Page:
Monday, August 31, 2015

Protecting Your Business and Customers with EMV Technology

By Mercedes Garcia,

With each passing day, a growing number of consumers are carrying debit and credit cards in their wallets that have the latest chip technology. While consumers expect to have access to the latest technology to protect their financial transactions, these new chip-enabled cards are only half of the equation. Businesses need to upgrade their card readers to accept this more secure EMV technology – and they need to do so soon.

Beginning Oct. 1, merchants that do not upgrade to terminals that can accept EMV-enabled cards may be held liable for counterfeit card transactions that occur at their business locations. This represents a significant change for businesses because under current federal law, a card issuer absorbs costs related to counterfeit fraud transactions. While EMV technology has been widely used in other parts of the world for years, the United States has only more recently adopted it. The Oct. 1 liability change is the latest step in this adoption process.

This shift to EMV technology is all part of an effort to increase the security of in-person card transactions. An EMV-enabled card moves sensitive information that’s currently stored in the magnetic stripe to a small gold- or silver-colored computer chip embedded in the card. Then, instead of sliding the card, the consumer inserts the chip card into a slot or taps it on a chip-enabled payment terminal, which prompts them to complete the transaction. 

Every time a customer uses an EMV-enabled card to make a purchase, the chip generates a unique transaction code that cannot be used again. This provides a huge advantage over traditional cards, whose magnetic stripes contain unchanging data that can be stolen and replicated over and over again by hackers. 

While a number of large retailers are already accepting credit and debit cards with EMV chips, a recent study by Intuit reports that only half of small business owners know about the liability change and only one in five know about the October deadline. In fact, only 42 percent of U.S. small business owners have made the commitment to migrate to EMV-compatible systems, according to the same survey. 

Fortunately, there are resources available designed to guide these small business owners through the upgrade to EMV technology before the deadline. Master Your Card, a community empowerment program sponsored by MasterCard, offers information and resources to help small business owners understand the benefits of EMV. As part of these resources, Master Your Card has created a toolkit that provides information on how to successfully integrate chip-enabled terminals.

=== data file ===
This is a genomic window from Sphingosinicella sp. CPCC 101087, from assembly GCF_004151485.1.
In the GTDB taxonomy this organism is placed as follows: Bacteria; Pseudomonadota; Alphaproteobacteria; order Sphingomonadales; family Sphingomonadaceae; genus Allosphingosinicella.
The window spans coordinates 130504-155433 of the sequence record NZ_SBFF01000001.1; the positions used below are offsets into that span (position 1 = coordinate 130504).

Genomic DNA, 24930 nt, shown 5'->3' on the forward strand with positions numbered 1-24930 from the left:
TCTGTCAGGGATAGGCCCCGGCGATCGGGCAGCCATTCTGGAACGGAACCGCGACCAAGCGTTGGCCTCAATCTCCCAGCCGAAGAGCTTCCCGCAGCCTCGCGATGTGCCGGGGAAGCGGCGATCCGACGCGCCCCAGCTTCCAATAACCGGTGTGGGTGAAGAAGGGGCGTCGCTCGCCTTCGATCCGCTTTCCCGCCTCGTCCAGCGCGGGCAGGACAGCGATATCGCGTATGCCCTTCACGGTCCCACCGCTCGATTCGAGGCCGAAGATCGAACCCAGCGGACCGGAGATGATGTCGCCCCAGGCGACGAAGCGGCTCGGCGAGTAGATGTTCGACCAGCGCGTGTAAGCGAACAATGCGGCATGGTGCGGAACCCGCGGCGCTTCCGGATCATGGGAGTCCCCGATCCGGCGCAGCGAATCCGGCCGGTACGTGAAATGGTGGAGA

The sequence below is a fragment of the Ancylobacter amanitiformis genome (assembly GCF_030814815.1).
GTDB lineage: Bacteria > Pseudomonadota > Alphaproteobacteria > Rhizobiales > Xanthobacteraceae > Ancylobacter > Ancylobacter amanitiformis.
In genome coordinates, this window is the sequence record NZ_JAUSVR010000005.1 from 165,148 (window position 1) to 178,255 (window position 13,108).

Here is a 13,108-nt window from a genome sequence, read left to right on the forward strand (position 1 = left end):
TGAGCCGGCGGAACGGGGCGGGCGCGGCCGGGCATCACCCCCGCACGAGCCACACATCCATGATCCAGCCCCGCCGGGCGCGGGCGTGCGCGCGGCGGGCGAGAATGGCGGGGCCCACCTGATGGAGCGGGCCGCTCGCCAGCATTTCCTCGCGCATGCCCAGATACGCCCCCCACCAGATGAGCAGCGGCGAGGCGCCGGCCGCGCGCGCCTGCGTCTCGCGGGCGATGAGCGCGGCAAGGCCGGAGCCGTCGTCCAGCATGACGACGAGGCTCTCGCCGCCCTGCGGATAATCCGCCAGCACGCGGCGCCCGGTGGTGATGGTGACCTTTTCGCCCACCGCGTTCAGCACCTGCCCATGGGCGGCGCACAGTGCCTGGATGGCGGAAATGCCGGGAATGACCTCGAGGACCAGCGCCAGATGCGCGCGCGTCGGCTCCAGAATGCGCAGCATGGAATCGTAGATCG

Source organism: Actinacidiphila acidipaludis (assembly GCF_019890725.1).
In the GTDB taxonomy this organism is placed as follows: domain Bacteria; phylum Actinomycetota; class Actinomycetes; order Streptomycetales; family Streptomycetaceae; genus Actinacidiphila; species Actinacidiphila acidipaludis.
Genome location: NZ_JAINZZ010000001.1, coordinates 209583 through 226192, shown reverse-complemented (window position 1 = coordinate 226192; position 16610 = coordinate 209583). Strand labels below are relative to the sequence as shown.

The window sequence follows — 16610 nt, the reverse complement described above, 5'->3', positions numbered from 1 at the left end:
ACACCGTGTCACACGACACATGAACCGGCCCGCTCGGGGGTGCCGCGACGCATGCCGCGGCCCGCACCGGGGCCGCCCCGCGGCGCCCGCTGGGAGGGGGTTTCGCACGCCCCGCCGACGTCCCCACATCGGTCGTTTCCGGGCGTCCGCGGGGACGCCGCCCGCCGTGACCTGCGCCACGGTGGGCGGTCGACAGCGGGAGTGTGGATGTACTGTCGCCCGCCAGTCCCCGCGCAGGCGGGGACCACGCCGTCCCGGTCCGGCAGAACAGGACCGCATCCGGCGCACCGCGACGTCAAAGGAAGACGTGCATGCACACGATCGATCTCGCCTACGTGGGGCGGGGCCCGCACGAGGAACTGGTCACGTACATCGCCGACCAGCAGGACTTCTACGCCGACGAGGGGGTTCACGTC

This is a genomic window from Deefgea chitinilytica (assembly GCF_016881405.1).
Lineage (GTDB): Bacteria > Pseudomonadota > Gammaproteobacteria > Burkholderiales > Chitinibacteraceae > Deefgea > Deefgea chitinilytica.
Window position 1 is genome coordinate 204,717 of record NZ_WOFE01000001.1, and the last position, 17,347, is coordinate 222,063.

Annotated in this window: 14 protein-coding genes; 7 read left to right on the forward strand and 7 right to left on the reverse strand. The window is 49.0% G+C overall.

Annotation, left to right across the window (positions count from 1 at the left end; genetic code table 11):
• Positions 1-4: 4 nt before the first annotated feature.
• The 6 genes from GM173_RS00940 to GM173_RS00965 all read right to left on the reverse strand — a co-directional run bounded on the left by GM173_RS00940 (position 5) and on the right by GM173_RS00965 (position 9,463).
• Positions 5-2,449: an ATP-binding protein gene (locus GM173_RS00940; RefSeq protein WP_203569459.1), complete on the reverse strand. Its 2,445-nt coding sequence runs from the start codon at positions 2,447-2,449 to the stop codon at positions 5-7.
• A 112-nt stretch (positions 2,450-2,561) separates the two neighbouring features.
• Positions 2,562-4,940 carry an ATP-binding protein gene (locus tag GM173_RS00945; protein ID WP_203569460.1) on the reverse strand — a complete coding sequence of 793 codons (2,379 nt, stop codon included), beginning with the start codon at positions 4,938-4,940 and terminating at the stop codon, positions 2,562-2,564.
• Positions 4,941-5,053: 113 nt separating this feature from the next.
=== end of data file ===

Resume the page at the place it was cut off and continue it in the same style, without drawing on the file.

It’s important that small businesses get on board quickly to experience the benefits of EMV technology. 

Avoid liability and provide greater safety. Accepting chip-enabled cards will protect small businesses from being liable for any counterfeit fraud that occurs at their business. It also sends a signal to criminals that your business is serious about security and protecting your customers’ transaction data. 

Meet customers’ expectations. Consumers want the enhanced security that chip-enabled cards provide and say they will probably use their cards more often because the chip makes their transactions safer.

Leverage other innovations in electronic payment technology. Most EMV-enabled terminals also accept near-field communication, such as touch-and-go and mobile payments. By upgrading your terminal, you’ll be able to accommodate customers who want to pay for purchases using the latest electronic payment technology innovations.

The cost of EMV card readers vary based on the provider and the features that come with the terminal. However, businesses can work with their processors to upgrade their terminals and other equipment seamlessly. Ask about one-time purchasing costs versus leasing fees over time so that you get the best value.

Electronic payment technology is more integrated into consumer spending activities than ever before. Small businesses thrive when they provide convenience, security and relationships built on good service. Businesses that accept EMV chip cards are showing their customers they care about their safety and security. And consumers are more likely to shop where they know their money is safe. 
For more information on EMV, visit

Mercedes Garcia is Vice President, Senior Business Leader Global Community Relations at MasterCard. She is a liaison to the Master Your Card community empowerment program, which helps consumers, small businesses and governments get more from their money by using prepaid, debit and credit cards to their advantage.


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